A common theme among the readings is the concept of the senses and how they relate to knowledge. In Phenomenology of Spirit, Hegel coins the term sense-certainty as something that “immediately appears as the richest kind of knowledge” and as “a knowledge of infinite wealth for which no bounds can be found,” (I.91). The way I interpreted this statement was by noting how important our senses are in determining what things are and therefore gaining knowledge. Knowledge gained through the senses (i.e., sight, smell, touch, taste, feel) provides the most natural and most hands-on experience in an attempt to identity and later understand an object.
Another quote that stands out to me is the one when Hegel says “But, in the event, this very certainly proves itself the most abstract and poorest truth” (I.91). I think this means that within the known factors, such as what we feel or see, we still have yet to delve into the true meaning of the object beyond merely identifying the object alone. It seems to be that sense-certainty is very important in the eyes of Hegel as the “richest knowledge” because it enhances our deductive reasoning. It forces us to use our senses to determine what we might think we know.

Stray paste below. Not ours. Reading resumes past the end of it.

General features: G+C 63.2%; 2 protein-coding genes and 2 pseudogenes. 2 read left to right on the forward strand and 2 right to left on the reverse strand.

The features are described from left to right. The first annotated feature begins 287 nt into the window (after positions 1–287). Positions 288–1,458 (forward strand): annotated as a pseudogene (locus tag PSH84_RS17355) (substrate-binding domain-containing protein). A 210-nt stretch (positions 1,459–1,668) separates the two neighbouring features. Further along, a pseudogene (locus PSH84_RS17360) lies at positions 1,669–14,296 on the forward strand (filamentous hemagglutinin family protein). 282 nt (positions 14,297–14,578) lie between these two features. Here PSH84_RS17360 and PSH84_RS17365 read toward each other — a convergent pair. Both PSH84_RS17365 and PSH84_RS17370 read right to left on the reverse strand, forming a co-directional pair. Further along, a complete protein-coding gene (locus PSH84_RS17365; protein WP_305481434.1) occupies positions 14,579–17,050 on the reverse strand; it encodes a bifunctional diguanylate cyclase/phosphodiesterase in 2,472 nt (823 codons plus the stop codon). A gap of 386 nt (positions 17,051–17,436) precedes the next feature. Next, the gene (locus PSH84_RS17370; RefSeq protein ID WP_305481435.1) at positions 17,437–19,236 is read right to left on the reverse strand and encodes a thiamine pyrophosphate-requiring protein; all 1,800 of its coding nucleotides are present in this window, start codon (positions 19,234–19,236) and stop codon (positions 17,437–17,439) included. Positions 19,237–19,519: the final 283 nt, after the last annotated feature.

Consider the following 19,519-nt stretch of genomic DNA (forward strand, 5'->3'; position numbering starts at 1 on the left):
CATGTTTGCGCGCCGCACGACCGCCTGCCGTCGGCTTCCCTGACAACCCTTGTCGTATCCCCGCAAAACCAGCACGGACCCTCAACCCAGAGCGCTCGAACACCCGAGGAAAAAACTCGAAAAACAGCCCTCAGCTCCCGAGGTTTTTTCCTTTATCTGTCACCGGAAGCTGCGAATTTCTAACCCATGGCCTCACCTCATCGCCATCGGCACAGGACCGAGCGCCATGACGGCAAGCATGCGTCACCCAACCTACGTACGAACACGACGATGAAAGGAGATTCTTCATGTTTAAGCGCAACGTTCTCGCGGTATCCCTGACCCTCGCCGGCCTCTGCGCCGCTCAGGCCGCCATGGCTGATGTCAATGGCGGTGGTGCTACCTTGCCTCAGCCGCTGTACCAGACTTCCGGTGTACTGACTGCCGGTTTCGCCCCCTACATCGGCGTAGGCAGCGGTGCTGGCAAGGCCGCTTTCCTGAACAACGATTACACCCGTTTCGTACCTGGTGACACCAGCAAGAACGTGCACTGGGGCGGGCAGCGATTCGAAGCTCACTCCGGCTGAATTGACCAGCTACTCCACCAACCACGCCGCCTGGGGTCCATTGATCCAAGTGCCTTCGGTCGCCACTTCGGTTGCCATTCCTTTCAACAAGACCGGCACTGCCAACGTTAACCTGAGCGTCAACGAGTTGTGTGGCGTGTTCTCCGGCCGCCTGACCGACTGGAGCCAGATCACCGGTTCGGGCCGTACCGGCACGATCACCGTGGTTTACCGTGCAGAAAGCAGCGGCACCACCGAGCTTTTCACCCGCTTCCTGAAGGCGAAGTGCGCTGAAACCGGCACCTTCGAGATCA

The idea of sense-certainty is still very complex in its meaning and by the way it encapsulates other sub-forms of knowledge and thought such as consciousness for example. Its perplexity makes sense in a complicated way by the way that the acquisition of knowledge can be reached in a multitude of ways, including how some knowledge is taught and how some is developed through the use of our senses.
I didn’t really understand what Hegel meant by sense-certainty until I read about what he meant when he said “Here” in the later paragraphs of our reading. In paragraph 101, he says,
“But in this relationship sense-certainty experiences the same dialectic acting upon itself as in the previous one. I, this ‘1’, see the tree and assert that ‘Here’ is a tree; but another ‘I’ sees the house and maintains that ‘Here’ is not a tree but a house instead. Both truths have the same authentication, viz. the immediacy ofseeing, and the certainty and assurance that both have about their knowing; but the one truth vanishes in the other.”